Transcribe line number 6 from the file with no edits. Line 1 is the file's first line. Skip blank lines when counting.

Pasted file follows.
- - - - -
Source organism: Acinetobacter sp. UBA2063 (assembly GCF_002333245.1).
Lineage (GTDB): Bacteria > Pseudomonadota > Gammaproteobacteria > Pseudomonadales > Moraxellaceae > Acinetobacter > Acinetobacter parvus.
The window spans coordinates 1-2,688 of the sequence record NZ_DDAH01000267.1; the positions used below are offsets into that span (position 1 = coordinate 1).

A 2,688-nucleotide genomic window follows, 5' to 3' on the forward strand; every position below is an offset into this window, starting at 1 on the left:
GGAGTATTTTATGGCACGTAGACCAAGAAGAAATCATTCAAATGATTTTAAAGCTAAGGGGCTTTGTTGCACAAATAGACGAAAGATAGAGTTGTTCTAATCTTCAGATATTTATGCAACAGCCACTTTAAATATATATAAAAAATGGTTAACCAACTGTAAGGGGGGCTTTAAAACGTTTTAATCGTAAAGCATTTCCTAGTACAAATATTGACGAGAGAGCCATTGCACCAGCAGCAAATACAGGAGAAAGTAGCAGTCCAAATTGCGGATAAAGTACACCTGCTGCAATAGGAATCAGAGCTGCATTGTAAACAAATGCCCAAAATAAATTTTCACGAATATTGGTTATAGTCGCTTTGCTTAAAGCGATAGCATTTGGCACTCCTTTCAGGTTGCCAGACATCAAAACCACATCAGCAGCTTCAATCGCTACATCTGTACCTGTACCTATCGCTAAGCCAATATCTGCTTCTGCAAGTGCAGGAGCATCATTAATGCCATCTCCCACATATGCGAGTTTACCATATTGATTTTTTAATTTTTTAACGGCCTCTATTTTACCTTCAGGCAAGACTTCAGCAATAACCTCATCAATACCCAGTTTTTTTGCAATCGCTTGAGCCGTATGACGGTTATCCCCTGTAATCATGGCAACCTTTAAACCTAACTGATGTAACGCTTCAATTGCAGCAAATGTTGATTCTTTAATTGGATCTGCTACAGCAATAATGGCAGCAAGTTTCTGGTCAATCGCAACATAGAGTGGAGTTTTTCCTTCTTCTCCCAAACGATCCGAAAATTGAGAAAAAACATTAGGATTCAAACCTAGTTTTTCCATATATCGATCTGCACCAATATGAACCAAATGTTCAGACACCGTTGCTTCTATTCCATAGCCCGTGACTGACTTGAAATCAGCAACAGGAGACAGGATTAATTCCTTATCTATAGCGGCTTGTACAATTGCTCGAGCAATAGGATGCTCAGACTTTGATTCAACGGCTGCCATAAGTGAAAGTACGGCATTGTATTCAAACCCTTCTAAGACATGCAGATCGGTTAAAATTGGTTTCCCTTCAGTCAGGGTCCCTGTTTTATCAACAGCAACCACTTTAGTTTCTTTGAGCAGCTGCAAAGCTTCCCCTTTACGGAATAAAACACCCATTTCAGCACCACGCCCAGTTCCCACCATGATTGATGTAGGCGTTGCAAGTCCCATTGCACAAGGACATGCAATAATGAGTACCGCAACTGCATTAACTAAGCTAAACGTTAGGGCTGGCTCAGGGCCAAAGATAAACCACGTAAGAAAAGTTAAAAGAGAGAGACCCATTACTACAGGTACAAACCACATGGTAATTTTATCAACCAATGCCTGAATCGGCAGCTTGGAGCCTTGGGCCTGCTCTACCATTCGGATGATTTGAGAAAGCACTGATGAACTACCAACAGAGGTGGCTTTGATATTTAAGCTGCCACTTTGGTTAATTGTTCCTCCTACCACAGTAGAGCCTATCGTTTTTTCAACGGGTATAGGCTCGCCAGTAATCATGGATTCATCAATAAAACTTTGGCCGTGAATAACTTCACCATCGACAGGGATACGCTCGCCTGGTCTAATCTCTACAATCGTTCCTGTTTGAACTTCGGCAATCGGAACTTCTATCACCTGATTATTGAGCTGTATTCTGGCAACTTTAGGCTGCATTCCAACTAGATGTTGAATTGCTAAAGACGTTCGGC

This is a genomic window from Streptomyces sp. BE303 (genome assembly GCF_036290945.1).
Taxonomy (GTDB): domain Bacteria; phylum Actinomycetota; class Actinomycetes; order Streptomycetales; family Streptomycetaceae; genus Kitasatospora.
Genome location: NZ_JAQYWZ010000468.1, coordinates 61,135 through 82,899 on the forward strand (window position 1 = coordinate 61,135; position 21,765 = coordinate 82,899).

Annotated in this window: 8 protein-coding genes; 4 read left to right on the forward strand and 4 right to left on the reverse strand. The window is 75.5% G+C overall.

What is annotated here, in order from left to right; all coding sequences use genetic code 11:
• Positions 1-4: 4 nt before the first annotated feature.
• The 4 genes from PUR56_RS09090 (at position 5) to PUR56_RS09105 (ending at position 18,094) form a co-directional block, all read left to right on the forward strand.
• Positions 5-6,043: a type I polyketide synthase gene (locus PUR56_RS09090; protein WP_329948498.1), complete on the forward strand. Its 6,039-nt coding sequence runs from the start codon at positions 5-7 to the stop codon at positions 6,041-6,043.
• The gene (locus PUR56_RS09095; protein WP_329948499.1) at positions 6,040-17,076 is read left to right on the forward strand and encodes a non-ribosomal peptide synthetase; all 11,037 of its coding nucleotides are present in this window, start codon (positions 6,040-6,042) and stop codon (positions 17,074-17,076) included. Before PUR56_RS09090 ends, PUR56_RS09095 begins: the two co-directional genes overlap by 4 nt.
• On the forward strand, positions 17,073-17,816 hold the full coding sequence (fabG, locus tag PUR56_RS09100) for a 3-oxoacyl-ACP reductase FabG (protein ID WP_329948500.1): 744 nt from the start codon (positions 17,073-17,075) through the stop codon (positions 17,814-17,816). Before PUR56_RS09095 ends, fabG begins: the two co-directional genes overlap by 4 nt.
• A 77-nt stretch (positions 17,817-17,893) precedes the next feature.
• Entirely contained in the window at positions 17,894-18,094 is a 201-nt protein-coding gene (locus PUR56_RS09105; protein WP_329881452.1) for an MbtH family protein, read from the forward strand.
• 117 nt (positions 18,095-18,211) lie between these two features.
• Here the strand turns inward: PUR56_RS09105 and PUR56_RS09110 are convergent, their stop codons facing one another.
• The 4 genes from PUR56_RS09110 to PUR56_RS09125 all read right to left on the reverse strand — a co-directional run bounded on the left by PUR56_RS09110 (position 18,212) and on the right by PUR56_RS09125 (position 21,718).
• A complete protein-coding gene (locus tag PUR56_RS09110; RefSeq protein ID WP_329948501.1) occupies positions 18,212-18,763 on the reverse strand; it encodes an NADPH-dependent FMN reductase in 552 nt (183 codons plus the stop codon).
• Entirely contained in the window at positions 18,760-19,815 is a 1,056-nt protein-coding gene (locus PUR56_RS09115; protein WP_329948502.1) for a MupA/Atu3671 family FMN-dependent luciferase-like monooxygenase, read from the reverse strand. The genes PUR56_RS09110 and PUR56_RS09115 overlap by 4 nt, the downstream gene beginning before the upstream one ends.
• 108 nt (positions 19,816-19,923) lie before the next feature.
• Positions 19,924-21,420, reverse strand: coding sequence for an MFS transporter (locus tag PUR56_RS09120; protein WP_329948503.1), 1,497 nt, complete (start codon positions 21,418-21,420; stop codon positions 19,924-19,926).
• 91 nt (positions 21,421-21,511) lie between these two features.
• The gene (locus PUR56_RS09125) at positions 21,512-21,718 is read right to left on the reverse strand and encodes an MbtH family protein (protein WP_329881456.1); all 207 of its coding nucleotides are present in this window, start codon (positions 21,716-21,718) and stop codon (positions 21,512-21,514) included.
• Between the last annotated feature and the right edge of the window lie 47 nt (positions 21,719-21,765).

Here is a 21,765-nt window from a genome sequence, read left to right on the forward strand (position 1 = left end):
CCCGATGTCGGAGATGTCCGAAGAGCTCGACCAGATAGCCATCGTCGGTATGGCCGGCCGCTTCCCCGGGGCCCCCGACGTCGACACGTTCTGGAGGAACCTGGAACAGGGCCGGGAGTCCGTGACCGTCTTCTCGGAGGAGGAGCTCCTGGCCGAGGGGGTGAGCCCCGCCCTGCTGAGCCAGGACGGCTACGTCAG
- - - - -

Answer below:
This is a genomic window from Streptomyces sp. BE303 (genome assembly GCF_036290945.1).